Lead Performer: Oak Ridge National Laboratory – Oak Ridge, TN
Partner: DuPont Performance Building SolutionsMidland, MI
DOE Total Funding:  $100,000
Industry Cost Share:  $50,000
ORNL Cost Share:  $100,000
Project Term: January 1, 2021 – June 30, 2022
Funding Type: Technology Commercialization Fund

Project Objective

Leaks in air- and water-resistive barriers of building envelopes are often caused by sealant failures. Oak Ridge National Laboratory (ORNL) is developing a primer-less, self-healing sealant that will outperform current commercially available technologies. This formulation will incorporate hydrogen bonds and flexible polymer chains, producing a dynamic polymer that will repair itself more quickly than typical self-healable elastomers and absorb dust particles that reduce adhesion to substrates. The mechanical properties of the new sealant can be tuned by controlling the density of chemical and physical crosslinks. The new sealant will achieve a peel strength 20 lb./inch and initiate self-healing of micro-cracks immediately after they form. This will allow the sealant to recover ≥60% of its original tensile strength and extensibility properties, maintain 100% of water impermeability at the damaged area after four hours of self-healing, and adhere to dusty surfaces. Close collaboration with DuPont will ensure that the developed technology is scalable and feasible for use in the construction industry.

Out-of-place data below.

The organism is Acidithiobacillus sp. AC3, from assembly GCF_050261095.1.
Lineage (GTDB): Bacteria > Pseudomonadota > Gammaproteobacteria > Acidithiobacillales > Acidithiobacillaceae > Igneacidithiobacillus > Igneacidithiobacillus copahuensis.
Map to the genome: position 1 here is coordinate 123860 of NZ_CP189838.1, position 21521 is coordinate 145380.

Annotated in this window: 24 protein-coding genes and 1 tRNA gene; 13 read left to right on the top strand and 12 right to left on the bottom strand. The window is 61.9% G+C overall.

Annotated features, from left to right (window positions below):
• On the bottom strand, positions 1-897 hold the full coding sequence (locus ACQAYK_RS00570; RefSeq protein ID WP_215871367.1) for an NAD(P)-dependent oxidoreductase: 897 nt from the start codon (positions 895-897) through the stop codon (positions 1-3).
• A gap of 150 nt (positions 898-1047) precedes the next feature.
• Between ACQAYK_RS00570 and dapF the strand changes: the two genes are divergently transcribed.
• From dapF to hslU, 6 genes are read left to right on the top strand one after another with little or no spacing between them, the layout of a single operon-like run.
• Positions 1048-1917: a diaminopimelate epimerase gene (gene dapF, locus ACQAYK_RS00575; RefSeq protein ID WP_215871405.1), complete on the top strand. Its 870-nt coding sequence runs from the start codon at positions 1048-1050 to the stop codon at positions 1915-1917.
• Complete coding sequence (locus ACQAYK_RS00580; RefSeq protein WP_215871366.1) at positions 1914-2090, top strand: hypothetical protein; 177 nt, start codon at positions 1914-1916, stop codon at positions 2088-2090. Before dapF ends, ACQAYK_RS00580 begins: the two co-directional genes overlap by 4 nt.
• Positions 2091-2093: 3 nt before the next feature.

Project Impact

The novel functions of the primer-less, self-healing sealant will improve sealant longevity and performance, reducing energy use due to air leaks and required maintenance due to water damages.


DOE Technology Manager: Sven Mumme
Lead Performer: Diana Hun and Pengfei Cao, Oak Ridge National Laboratory

Related Publications

  • Primer-less self-healing sealant, U.S. patent application #63/050,906.
  • Zhang Z, Ghezawi N, Li B, Ge S, Zhao S, Saito T, Hun D, and Cao P. Autonomous Self-healing Elastomers with Unprecedented Adhesion Force. Submitted to Advanced Functional Materials.
Video Url

Prototype of Self-Healing Polymer

Video from Oak Ridge National Laboratory.